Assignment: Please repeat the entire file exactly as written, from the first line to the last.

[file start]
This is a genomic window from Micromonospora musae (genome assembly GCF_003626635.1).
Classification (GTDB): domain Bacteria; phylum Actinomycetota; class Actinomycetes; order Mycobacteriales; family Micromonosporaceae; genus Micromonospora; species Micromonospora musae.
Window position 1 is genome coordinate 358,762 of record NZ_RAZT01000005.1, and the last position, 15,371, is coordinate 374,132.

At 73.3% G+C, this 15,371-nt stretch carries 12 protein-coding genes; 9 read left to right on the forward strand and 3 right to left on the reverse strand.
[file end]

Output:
This is a genomic window from Micromonospora musae (genome assembly GCF_003626635.1).
Classification (GTDB): domain Bacteria; phylum Actinomycetota; class Actinomycetes; order Mycobacteriales; family Micromonosporaceae; genus Micromonospora; species Micromonospora musae.
Window position 1 is genome coordinate 358,762 of record NZ_RAZT01000005.1, and the last position, 15,371, is coordinate 374,132.

At 73.3% G+C, this 15,371-nt stretch carries 12 protein-coding genes; 9 read left to right on the forward strand and 3 right to left on the reverse strand.